Informant takes the stand in motorcycle gang killing case
July 26, 2013
RENO — A former Vagos motorcycle gang leader turned federal informant testifying at a murder trial for an ex-colleague accused of killing a rival Hells Angel in a Nevada casino shootout said Thursday the melee stemmed from a misunderstanding about the victim's offer to buy another Vagos a drink.
Washoe District Judge Connie Steinheimer forbade media from photographing the prosecution witness — the ex-president of the Vagos Southern California Riverside chapter who said he goes by the name Jimmy Evanson, a pseudonym.
Among other things, he blamed another loud-mouthed Vagos — ex-Los Angeles chapter vice president Gary "Jabbers" Rudnick — for starting the fight that triggered the brawl on a busy Sparks casino floor on Sept. 23, 2011.
Evanson had testified anonymously as a confidential source in November 2011 before the grand jury that returned a murder indictment for Ernesto Gonzalez, former president of the Vagos chapter in Nicaragua.
Gonzalez is accused of fatally shooting Hells Angels San Jose, Calif., president Jeffrey "Jethro" Pettigrew during the fight at John Ascuaga's Nugget on Interstate 80 just east of Reno.
Prosecutors say it was part of an orchestrated assassination plot, but the defense says Gonzalez will testify that he shot Pettigrew in self-defense because he feared Pettigrew was kicking another Vagos to death.
Rudnick and Caesar Villagrana, a Hells Angel from San Jose who shot at least one Vagos that night, also were indicted on murder-related charges but both since have pleaded guilty to lesser charges in a deal with prosecutors.
Evanson, a short, heavy-set bald man wearing a black pin-striped suit, testified for more than two hours on Thursday. He said he had tried to intervene and "keep the peace" after a drunken Rudnick repeatedly attempted to provoke Pettigrew into a fight. He said national Vagos leaders also directed Rudnick to back off, but that he defied them as well.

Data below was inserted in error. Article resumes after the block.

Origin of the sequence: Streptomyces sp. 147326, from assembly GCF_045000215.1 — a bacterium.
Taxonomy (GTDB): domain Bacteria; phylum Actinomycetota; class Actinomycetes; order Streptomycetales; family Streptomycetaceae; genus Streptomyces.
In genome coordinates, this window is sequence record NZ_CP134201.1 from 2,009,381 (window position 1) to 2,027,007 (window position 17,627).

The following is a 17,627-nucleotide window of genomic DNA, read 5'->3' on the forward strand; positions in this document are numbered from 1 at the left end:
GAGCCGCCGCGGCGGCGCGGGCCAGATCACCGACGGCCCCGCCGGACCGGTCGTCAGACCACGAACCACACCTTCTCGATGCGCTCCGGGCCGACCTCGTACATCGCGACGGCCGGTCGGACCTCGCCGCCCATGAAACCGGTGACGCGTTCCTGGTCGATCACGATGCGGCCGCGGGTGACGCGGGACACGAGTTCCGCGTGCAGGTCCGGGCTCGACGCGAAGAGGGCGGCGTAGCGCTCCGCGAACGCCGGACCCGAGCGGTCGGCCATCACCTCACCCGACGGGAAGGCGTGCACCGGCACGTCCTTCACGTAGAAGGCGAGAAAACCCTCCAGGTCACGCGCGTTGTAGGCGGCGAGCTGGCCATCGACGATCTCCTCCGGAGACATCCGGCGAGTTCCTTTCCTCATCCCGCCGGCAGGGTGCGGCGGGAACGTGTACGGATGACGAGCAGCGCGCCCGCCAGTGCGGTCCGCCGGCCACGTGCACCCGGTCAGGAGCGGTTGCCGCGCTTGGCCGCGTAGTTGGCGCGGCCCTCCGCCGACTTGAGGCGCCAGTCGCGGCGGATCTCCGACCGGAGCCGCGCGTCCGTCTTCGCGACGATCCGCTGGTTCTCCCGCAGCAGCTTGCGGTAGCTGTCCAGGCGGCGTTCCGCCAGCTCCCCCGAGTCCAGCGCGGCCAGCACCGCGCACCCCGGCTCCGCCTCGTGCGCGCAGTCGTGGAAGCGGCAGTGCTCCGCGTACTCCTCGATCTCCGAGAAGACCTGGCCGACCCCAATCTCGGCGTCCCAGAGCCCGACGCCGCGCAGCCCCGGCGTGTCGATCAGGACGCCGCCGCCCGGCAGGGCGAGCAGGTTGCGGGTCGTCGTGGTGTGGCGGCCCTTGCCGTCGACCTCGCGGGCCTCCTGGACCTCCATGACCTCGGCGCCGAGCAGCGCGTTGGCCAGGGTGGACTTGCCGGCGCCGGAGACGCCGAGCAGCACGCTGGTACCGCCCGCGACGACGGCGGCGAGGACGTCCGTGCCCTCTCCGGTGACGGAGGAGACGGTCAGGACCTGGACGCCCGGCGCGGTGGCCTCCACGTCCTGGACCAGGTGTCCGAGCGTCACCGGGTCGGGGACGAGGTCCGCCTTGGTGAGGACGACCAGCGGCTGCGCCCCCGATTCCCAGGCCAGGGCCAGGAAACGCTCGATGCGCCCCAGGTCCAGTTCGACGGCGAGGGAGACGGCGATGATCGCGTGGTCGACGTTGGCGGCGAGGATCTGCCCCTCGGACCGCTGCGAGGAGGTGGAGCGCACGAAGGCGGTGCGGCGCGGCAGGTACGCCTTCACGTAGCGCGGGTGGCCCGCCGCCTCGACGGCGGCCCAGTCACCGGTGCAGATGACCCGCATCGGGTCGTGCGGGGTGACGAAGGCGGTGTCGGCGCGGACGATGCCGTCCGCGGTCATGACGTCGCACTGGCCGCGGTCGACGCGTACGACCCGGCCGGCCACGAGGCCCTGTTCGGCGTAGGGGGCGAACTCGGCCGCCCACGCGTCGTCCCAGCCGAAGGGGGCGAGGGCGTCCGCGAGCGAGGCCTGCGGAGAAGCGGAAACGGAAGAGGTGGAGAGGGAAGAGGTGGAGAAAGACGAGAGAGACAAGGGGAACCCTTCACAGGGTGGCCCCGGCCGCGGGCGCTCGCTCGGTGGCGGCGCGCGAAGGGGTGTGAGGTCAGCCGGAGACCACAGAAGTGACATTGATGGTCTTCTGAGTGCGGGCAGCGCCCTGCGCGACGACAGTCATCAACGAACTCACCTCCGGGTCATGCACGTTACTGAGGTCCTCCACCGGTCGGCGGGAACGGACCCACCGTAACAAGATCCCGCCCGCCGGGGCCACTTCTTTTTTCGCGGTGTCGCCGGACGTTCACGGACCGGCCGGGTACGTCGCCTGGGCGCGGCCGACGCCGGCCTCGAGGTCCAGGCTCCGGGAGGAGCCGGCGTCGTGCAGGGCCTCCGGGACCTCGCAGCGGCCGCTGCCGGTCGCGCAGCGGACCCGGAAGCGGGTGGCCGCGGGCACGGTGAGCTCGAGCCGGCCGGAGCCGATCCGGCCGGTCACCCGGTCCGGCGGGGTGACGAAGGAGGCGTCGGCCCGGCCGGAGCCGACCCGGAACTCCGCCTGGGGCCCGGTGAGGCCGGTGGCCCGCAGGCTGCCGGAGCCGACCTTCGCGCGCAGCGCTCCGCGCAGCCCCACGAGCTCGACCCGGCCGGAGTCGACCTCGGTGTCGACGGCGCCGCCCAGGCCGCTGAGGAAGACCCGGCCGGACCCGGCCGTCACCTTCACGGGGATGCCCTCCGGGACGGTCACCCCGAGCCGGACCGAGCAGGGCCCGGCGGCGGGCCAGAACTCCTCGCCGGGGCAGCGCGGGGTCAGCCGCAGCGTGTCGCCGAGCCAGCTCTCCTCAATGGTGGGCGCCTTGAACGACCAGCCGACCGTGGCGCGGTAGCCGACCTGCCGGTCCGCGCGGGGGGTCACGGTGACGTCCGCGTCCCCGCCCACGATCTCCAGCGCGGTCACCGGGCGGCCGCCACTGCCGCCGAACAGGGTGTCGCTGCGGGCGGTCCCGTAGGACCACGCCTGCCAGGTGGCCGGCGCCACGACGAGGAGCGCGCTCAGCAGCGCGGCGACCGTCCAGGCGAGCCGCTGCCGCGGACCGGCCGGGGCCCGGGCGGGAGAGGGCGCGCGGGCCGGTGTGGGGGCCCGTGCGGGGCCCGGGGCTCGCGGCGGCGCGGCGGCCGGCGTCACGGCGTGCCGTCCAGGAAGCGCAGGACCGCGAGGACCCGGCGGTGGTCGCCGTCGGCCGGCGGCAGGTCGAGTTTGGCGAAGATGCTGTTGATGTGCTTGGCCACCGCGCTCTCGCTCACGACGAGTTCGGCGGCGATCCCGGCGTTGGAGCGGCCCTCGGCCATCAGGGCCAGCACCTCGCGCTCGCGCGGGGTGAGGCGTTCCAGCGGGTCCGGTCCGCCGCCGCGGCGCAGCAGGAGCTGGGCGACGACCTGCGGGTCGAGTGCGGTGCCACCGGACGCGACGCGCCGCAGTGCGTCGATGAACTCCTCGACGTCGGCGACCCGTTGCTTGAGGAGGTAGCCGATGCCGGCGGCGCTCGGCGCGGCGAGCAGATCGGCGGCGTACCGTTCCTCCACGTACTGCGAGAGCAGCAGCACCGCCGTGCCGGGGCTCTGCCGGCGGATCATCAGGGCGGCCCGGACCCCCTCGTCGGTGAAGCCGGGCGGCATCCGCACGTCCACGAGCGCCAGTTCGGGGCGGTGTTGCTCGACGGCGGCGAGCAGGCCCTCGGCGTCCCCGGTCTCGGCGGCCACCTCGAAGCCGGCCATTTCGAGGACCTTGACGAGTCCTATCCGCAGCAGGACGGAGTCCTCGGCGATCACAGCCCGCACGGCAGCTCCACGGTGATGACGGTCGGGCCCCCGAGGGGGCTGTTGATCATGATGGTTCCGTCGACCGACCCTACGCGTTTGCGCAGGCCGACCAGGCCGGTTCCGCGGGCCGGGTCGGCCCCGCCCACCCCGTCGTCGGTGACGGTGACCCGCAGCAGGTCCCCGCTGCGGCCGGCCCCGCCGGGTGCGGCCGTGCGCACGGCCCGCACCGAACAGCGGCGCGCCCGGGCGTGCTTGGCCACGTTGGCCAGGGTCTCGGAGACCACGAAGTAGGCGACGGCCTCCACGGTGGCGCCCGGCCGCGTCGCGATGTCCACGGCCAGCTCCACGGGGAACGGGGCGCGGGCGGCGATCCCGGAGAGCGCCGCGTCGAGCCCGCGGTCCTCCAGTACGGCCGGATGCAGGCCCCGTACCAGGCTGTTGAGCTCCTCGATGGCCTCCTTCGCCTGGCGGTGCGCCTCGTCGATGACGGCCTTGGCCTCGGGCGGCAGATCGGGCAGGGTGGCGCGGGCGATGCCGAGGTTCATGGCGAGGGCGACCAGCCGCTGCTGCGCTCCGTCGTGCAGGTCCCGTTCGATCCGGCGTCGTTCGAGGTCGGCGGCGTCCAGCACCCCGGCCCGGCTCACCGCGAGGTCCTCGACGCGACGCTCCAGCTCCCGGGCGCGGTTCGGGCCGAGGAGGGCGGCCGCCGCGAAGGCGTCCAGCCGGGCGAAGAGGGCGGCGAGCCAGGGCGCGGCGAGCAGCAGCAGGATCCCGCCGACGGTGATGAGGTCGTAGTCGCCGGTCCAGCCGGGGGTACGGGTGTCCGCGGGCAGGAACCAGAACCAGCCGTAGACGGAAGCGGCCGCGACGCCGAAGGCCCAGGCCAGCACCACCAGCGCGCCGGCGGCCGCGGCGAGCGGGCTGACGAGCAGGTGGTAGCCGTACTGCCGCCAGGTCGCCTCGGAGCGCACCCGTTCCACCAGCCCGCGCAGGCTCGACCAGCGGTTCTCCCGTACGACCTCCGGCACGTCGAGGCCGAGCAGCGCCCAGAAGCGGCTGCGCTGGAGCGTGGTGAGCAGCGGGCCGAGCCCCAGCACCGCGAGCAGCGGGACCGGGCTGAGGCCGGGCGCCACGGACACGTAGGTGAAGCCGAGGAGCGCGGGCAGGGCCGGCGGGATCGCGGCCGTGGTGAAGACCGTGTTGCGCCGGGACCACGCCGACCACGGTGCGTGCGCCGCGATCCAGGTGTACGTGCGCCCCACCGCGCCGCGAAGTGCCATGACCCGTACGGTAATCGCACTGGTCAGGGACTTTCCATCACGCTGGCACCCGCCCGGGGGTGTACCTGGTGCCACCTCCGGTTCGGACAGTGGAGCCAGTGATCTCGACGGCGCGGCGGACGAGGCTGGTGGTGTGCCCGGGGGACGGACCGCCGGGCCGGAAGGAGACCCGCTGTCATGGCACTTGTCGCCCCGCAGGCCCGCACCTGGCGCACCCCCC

"My opinion is he is the one who started it," he said.
Evanson said the disagreement that night apparently began when Pettigrew slapped Rudnick on the back and offered to buy him a beer. He said Rudnick wrongly interpreted it as a sign of disrespect and kept demanding an apology from Pettigrew, who kept telling Rudnick he just wanted to have a good time and buy him a drink.
Evanson said Pettigrew eventually had enough, and that he saw him throw the first punch at Rudnick.
"All the sudden gunshots start going off. It sounded like 20 or 30 rounds," Evanson said. "… At that point, it was about rivalry and they didn't care about anything else."
Evanson said he did not see Gonzalez shoot Pettigrew and knew nothing of a meeting prosecutors say Rudnick will testify that he had in an upstairs hallway with a number of Vagos, including international president Pastor "Tata" Palafox, who Rudnick says approved the hit.
"I did not know anything about an assassination," Evanson said.
Evanson said he was a Vagos member for 26 years and among the "upper echelon" of leadership before quitting after the shooting. He said he turned both state and federal evidence after he was convicted of securities fraud and money laundering in 2009 and later agreed to "infiltrate the Vagos" to secure intelligence about gang operations for U.S. investigators in exchange for consideration of a lighter sentence.
He said he worked with the U.S. Department of Homeland Security and a special task force on organized crime.
Washoe County Chief Deputy District Attorney Karl Hall said he wanted to make it clear that Evanson had not worked as an informant in this case and was not being paid for his testimony.